Business owners who want their bar, shop or restaurant to leave a lasting impression on customers often seek out the services of Nelson Chow. He and his company NC Design and Architecture (NCDA) have been showered with awards for designing beautiful spaces in iconic Hong Kong locations: the casual, speakeasy atmospheres of PDT bar at the Landmark Mandarin Oriental, Foxglove, Dr Fern’s Gin Parlour and the now-closed restaurant Mrs Pound, as well as the coworking office WeWork in Causeway Bay’s Tower 535.
Chow’s work straddles mass design and niche luxury, yet he brings the same innovative, open-minded approach and instinct for challenging the status quo to each of his projects. Achieving success in interior design, he says, requires the ability to think at different scales when designing in order to create immersive experiences. “We always begin by understanding the client’s brand. After we understand who they are, we develop a story that gives meaning to each design and an experience that engages both physically and psychologically,” Chow says.
After graduating with a master’s degree in architecture from the University of Waterloo in Canada, Chow took a course in menswear tailoring at the Fashion Institute of Technology in New York City. “Tailoring, as in architecture, is all about structure. Whatever you put in is how it will turn out,” he says.
We develop a story that gives meaning to each design and an experience that engages both physically and psychologically.— Nelson Chow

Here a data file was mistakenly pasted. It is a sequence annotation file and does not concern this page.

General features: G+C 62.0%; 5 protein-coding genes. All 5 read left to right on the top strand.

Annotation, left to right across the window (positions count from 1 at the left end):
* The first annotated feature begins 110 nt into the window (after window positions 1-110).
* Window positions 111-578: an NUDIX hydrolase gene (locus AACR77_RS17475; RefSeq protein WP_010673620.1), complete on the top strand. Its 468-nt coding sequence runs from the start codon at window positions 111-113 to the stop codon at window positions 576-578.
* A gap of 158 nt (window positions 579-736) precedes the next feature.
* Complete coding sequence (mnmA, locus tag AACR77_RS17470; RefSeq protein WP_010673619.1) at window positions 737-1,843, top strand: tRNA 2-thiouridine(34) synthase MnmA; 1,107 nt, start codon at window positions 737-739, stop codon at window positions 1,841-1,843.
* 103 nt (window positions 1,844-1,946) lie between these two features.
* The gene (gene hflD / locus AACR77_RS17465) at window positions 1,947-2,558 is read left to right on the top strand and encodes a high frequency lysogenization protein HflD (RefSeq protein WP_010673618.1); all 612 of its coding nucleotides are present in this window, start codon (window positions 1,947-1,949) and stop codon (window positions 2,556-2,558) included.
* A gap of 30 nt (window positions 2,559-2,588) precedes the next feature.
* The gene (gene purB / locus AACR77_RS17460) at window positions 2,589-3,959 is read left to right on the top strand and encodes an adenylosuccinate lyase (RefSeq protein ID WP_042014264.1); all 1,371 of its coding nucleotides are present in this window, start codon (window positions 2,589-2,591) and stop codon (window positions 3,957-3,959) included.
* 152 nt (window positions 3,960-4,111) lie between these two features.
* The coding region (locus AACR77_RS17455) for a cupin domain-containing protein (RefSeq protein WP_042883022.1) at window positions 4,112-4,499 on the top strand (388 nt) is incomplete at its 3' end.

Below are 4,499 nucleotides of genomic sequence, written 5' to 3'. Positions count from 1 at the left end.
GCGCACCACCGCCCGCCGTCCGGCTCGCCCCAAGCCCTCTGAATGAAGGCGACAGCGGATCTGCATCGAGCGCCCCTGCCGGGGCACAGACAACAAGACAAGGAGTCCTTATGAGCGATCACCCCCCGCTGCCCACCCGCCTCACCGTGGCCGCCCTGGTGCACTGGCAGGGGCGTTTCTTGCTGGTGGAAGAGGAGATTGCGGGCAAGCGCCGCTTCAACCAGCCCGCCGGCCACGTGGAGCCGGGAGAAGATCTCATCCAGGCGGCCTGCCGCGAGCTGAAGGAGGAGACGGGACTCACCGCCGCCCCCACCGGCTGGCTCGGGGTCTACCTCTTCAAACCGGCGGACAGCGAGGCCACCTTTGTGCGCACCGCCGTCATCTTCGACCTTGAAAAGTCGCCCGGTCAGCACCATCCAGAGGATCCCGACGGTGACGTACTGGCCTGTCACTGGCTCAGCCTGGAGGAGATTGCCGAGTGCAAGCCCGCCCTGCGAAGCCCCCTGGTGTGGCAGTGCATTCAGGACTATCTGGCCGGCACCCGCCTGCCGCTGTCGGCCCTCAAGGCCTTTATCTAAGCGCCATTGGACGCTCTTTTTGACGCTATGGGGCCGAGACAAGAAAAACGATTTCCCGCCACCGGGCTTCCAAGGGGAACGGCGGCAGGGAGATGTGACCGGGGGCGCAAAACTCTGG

His passion for creating stemmed from his family and upbringing: his uncle, with whom Chow lived while studying in Canada, was an architect and has greatly influenced his work; and his mother, whom he credits for his design versatility, is a trained pianist. “She spent many hours at home practising, so I picked up things like rhythm, texture, harmony, proportion and articulation [from her], which I apply to my work,” he says.
In addition to working on a new flagship cake shop for Dominique Ansel, a shisha bar, a penthouse restaurant in Macau and a residential tower for New World Development, at the time of this interview Chow was also heavily engaged in two other projects: Louis Vuitton’s Objets Nomades in the Pedder Building, which is planned to open on March 25, and Faye, an outer space-inspired nightclub located in Central’s California Tower penthouse, set to open in April.
The commission for Louis Vuitton’s pop-up was more than a year in the making. Chow and the French fashion house created Memento, a ten-stop journey set inside an imaginary seaside mansion, designed throughout the first and second floors of the Hong Kong landmark. Playing with the idea of optical illusions and surrealism, and engaging both sight and smell, the brand will take visitors on a sensory journey through its travel-inspired furniture and objects collection when it opens its doors to the public on March 29.
Chow says, “My favourite part was creating a cinematic journey within the iconic Pedder Building and getting to work with [Louis Vuitton’s] amazing furniture and lighting pieces. The difficult part was creating an event of this scale with all the uncertainty brought by Covid-19”.